So here’s the thing. We, feminists, get a bad rap sometimes.
Last weekend I attended an art show with family and my bf. We were having a great time, looking at pieces of art and photographs. A local jazz band was playing in one part of the building and there were appetizers laid out on tables (I sampled!). Then the music went quiet, and the event’s coordinator announced a slam poetry reading. Well, yes, I love poetry, and this got me excited. Live readings! The first two poems were from teen females.
The “F” word was spoken, as were a few other cuss words, in these poems. One poem was about the menstrual cycle, and both were spoken in angry voices, with a focus on how women are treated (on personal, community and more general levels). Many people looked uncomfortable at the language and the harsh tones of the voices behind the microphones, which were at odds with the calm environment of the rest of the event. A few people – men and women – said they found it highly shocking to hear, especially with many young people at the event. I said to one family member, “this is why feminists get a bad name sometimes.” You see, it makes it seem like all feminists are overcome with anger. And that we hate men.
But I don’t. And I’m a feminist.
Then I saw this on Twitter recently:
Look at that bubble of hate in the “feminist” mind. I felt ill when I saw the image. Yes, I know it was tweeted out by a parody account. But I don’t find it funny. It’s in bad taste. You’ll notice it also plays into other female stereotypes, including those about red-heads and “crazy cat ladies” (other article topics sometime, perhaps). When exactly did the word “feminist” become synonymous with hate?
Feminism: A Turn-off for Men?
Feminism has been a turn-off for at least one man I’ve known. Let me tell you a story.
I went on a first date with a guy a few years back that I had met online and we had a fun conversation when we met in person. He liked that I was witty, and I the same for him. Fast forward a few dates later, and we realized we both have public profiles – he showed me his YouTube page, and I showed him my Twitter feed. Well, he looked at the word “feminist” within my Twitter bio and went “Woah, you didn’t tell me that” (me paraphrasing). Let’s just say he found that word a turn-off and wasn’t shy about telling me so.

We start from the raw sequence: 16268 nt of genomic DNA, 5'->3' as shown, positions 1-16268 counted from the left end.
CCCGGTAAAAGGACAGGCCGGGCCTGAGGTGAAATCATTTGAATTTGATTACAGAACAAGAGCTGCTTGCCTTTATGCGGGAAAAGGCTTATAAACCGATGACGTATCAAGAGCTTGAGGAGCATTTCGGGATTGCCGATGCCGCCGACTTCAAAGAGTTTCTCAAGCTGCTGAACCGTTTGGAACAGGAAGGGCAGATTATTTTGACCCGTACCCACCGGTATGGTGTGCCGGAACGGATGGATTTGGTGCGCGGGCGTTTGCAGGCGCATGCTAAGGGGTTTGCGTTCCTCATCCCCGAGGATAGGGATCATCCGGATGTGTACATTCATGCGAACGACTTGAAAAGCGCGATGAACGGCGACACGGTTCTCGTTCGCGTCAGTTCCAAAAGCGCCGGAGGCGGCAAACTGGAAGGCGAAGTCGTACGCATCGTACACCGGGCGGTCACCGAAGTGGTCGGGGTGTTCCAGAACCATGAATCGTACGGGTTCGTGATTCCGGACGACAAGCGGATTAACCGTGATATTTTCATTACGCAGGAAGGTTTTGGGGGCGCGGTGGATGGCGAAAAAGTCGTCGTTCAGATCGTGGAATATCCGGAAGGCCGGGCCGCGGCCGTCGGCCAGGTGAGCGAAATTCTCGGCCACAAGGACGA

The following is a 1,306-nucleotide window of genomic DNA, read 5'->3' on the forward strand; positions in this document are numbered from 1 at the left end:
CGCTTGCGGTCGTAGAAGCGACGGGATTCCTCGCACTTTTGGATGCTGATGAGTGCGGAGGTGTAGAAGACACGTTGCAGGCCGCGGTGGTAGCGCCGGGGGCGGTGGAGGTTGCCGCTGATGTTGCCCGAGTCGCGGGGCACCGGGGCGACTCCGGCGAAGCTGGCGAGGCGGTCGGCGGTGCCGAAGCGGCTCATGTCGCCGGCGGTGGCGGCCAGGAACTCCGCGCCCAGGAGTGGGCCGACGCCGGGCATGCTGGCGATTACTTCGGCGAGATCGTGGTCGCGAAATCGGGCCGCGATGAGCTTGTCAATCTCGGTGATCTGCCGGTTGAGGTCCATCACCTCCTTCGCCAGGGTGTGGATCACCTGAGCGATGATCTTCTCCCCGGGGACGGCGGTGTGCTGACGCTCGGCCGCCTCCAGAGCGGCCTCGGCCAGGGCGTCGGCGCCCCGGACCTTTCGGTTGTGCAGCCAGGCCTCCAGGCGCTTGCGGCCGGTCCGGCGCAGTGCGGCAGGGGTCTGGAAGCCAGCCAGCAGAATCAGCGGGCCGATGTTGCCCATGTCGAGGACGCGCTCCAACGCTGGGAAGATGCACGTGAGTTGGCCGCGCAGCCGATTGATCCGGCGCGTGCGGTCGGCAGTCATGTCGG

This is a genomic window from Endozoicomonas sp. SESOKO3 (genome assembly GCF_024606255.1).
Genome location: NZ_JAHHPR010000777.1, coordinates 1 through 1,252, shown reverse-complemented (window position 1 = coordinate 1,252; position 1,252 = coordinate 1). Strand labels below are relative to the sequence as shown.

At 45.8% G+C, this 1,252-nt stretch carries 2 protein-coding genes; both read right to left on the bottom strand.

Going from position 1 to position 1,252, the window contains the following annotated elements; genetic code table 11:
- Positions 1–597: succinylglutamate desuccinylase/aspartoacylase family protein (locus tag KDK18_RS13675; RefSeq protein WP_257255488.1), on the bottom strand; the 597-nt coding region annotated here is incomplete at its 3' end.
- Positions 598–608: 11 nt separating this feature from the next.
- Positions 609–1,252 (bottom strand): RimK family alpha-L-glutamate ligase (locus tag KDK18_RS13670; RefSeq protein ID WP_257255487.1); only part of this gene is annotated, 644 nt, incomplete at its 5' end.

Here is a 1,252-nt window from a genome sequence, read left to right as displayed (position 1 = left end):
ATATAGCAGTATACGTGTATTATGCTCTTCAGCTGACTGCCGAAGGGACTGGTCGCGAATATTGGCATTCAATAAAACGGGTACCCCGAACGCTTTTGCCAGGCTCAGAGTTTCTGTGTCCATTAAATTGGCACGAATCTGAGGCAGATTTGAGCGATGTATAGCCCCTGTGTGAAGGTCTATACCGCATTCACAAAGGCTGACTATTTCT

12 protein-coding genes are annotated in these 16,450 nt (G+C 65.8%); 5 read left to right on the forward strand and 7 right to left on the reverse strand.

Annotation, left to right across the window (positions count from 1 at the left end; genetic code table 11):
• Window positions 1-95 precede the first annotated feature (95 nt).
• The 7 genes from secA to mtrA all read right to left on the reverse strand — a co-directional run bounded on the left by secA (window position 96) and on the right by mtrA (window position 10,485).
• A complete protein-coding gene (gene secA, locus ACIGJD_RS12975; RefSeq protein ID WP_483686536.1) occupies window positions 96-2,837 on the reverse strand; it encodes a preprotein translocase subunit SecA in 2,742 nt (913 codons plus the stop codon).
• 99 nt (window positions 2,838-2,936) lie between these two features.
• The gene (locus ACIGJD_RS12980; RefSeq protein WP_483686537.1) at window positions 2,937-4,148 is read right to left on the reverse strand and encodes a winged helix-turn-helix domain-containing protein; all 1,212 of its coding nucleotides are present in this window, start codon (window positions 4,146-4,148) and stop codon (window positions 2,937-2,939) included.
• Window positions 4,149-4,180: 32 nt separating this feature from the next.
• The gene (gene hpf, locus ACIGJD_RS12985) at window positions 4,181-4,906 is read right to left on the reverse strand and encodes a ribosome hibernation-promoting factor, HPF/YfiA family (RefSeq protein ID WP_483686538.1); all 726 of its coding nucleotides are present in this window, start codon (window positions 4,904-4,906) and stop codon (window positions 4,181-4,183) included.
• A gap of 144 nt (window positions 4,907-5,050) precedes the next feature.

It could be that he’s been met with angry women before who identified themselves to him as feminists – and believe me I DO get their anger. I get the poems being said at the art event I went to were likely in an effort to stand up for the past generations of females that have been wronged. Trust me I get it. But why do we have to be shocking and yelling in tone to get our points across? Wouldn’t respectful voices get more of a positive reaction? I know I don’t do well when someone raises their voice at me – I usually get my back up when that happens and don’t listen clearly.
What Feminism Is, and Isn’t
To me, feminism is not about “let’s put down men to help women get what we deserve.” NO. I believe that for women to reach gender equality, we must work with men rather than being against them. It will take all of society to move toward equality.
BUT let this please be known. To anyone who says gender equality is already here, I disagree. There’s the #MeToo movement. And yes I know that sexual harassment in the workplace affects men as well as women. It affects more than twice as many women as men though, as per a 2017 CNBC survey.
I believe that feminism is about equality in society, politics and all other rights between the sexes. So, is that a turn-off? And do we have to use a shocking tone of voice to shake up a peaceful art event to share this message?
What I am also saying is that feminism is not about being “the same.” We have different physical attributes, obviously. So we cannot get to the same physicality between genders most of the time. Even between guys and between girls there are different levels of strength. Instead, feminism is about equal RIGHTS and OPPORTUNITIES.
Rethinking Assumptions about Feminism
Are there extremes when it comes to feminist attitudes? As with most things, I’m sure there are. But to anyone who is against the term feminism I ask that you please understand we’re not all man-haters. Or searing with anger 24 hours a day, 7 days a week. I have a boyfriend I adore, a father I love deeply, and one of my best friends is a guy. And, yes, I’m a feminist.
What are your thoughts on feminists being grouped together as man-haters?